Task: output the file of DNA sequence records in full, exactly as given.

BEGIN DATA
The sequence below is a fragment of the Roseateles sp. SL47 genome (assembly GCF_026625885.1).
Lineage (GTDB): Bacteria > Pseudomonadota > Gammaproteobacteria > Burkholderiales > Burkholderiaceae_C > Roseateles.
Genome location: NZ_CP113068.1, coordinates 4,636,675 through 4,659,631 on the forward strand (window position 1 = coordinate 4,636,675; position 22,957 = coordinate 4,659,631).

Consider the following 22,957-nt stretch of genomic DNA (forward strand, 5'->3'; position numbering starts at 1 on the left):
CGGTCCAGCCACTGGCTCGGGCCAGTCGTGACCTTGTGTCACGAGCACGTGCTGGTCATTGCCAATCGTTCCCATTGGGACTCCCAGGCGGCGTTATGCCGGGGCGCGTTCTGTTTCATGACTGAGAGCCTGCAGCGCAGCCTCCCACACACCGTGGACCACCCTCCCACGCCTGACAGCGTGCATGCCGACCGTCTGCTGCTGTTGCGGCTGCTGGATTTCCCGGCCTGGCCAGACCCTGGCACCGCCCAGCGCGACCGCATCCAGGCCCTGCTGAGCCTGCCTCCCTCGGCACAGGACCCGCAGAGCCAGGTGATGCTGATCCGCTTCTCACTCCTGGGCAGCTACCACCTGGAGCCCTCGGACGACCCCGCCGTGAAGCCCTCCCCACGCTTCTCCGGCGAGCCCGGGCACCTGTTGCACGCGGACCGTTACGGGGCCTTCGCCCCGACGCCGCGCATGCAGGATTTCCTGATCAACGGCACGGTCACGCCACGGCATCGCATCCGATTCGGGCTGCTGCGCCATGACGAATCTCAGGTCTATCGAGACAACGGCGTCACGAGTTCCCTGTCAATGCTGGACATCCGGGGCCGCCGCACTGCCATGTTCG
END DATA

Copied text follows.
The sequence below is a fragment of the Roseateles sp. SL47 genome (assembly GCF_026625885.1).
Lineage (GTDB): Bacteria > Pseudomonadota > Gammaproteobacteria > Burkholderiales > Burkholderiaceae_C > Roseateles.
Genome location: NZ_CP113068.1, coordinates 4,636,675 through 4,659,631 on the forward strand (window position 1 = coordinate 4,636,675; position 22,957 = coordinate 4,659,631).

Consider the following 22,957-nt stretch of genomic DNA (forward strand, 5'->3'; position numbering starts at 1 on the left):
CGGTCCAGCCACTGGCTCGGGCCAGTCGTGACCTTGTGTCACGAGCACGTGCTGGTCATTGCCAATCGTTCCCATTGGGACTCCCAGGCGGCGTTATGCCGGGGCGCGTTCTGTTTCATGACTGAGAGCCTGCAGCGCAGCCTCCCACACACCGTGGACCACCCTCCCACGCCTGACAGCGTGCATGCCGACCGTCTGCTGCTGTTGCGGCTGCTGGATTTCCCGGCCTGGCCAGACCCTGGCACCGCCCAGCGCGACCGCATCCAGGCCCTGCTGAGCCTGCCTCCCTCGGCACAGGACCCGCAGAGCCAGGTGATGCTGATCCGCTTCTCACTCCTGGGCAGCTACCACCTGGAGCCCTCGGACGACCCCGCCGTGAAGCCCTCCCCACGCTTCTCCGGCGAGCCCGGGCACCTGTTGCACGCGGACCGTTACGGGGCCTTCGCCCCGACGCCGCGCATGCAGGATTTCCTGATCAACGGCACGGTCACGCCACGGCATCGCATCCGATTCGGGCTGCTGCGCCATGACGAATCTCAGGTCTATCGAGACAACGGCGTCACGAGTTCCCTGTCAATGCTGGACATCCGGGGCCGCCGCACTGCCATGTTCG